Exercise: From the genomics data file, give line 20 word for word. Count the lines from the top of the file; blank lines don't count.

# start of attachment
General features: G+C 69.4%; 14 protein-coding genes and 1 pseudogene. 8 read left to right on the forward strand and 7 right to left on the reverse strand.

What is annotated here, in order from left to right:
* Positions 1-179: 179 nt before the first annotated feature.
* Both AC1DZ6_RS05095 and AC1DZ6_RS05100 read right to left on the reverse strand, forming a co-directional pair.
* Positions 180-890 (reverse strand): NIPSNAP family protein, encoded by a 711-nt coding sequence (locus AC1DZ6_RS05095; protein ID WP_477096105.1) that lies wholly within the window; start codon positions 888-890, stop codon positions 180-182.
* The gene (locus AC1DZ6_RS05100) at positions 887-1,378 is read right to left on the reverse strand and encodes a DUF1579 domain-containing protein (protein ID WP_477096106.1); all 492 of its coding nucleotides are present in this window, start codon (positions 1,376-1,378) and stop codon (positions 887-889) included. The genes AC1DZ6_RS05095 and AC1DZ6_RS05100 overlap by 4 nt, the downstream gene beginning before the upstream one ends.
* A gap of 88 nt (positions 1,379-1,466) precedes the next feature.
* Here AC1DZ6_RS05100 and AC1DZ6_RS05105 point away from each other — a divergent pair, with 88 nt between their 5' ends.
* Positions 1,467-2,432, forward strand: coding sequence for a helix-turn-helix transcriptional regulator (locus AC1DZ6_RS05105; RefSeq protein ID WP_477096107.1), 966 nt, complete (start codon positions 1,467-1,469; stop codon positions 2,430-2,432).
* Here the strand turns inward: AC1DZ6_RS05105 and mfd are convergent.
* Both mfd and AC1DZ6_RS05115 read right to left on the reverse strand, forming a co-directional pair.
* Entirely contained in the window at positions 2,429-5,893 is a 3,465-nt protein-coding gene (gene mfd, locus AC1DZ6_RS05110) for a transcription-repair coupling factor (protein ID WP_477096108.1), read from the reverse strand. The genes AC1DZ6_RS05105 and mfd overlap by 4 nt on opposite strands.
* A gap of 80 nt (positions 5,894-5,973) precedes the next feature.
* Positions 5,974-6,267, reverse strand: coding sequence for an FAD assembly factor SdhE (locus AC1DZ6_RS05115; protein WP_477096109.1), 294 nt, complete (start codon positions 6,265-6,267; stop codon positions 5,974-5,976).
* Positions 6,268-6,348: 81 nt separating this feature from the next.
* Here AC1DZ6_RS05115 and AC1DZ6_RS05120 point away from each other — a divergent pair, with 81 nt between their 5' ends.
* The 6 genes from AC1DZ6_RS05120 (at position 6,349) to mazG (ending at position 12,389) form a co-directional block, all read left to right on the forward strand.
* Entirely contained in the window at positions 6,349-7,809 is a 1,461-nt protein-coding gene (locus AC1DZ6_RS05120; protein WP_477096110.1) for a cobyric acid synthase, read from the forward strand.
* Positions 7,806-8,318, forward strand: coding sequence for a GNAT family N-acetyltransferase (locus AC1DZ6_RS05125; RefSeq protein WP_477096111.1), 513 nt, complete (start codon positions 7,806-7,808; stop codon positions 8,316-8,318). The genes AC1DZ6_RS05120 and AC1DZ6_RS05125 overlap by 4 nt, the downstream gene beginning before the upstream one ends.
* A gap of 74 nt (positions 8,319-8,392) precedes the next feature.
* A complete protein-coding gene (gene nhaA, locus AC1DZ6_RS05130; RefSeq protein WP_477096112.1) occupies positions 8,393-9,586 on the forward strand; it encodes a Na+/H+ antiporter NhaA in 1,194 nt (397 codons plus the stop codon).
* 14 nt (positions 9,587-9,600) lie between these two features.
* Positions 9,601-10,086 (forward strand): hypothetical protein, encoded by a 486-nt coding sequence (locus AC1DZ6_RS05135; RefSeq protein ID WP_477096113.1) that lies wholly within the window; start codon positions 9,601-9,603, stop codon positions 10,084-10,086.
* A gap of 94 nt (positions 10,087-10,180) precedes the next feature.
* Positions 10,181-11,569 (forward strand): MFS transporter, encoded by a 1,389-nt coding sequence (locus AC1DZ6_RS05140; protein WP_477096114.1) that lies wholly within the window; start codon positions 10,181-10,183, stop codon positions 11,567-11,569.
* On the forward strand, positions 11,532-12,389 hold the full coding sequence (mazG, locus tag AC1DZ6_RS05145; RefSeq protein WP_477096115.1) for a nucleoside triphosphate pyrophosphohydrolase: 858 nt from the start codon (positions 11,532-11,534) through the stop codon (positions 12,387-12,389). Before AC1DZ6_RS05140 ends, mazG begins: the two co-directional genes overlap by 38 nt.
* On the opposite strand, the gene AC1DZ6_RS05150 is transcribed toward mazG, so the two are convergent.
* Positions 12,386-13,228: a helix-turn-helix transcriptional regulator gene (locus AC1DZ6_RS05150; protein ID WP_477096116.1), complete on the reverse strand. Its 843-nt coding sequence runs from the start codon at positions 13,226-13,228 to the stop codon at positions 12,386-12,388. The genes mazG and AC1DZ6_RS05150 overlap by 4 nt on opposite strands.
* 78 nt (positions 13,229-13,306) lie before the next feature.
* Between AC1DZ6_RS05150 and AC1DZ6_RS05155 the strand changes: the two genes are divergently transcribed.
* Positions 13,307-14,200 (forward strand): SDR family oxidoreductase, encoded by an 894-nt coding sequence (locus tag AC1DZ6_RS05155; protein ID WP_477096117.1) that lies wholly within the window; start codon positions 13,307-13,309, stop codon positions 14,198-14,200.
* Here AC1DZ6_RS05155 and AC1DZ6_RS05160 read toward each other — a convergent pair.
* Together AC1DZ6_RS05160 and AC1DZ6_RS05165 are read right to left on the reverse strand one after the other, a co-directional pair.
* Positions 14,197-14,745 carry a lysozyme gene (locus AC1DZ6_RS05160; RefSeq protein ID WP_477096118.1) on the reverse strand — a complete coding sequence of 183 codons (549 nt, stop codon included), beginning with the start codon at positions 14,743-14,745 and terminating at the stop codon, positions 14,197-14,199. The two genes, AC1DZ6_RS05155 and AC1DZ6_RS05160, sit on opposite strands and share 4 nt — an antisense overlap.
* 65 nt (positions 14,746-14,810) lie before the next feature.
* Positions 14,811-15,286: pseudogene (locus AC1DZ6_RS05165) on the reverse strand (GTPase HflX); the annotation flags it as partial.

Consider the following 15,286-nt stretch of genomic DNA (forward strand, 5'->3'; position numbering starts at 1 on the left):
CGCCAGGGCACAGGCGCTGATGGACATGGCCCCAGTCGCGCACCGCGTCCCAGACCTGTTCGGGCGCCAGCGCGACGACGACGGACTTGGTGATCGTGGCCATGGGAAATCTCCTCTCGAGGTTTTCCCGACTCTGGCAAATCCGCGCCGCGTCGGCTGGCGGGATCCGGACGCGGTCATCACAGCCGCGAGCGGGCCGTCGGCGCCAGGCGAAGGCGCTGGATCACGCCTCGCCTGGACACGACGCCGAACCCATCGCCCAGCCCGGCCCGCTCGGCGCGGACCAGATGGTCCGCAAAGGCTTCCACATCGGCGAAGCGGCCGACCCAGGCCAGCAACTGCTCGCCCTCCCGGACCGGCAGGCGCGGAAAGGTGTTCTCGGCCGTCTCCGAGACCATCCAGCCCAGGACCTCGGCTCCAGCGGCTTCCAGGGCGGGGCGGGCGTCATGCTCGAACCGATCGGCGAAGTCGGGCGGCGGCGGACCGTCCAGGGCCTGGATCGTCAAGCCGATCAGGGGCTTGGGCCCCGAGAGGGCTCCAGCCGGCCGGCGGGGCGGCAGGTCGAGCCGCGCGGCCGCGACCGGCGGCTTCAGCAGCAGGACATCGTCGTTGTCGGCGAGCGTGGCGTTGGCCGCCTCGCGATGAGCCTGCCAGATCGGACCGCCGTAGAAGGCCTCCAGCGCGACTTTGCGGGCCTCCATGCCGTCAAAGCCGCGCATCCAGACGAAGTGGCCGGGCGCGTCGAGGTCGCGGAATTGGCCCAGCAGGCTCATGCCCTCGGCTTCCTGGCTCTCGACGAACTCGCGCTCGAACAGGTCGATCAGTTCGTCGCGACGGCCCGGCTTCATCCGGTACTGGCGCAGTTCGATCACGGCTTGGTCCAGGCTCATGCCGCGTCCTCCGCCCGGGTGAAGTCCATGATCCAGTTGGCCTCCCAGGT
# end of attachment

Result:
* A gap of 74 nt (positions 8,319-8,392) precedes the next feature.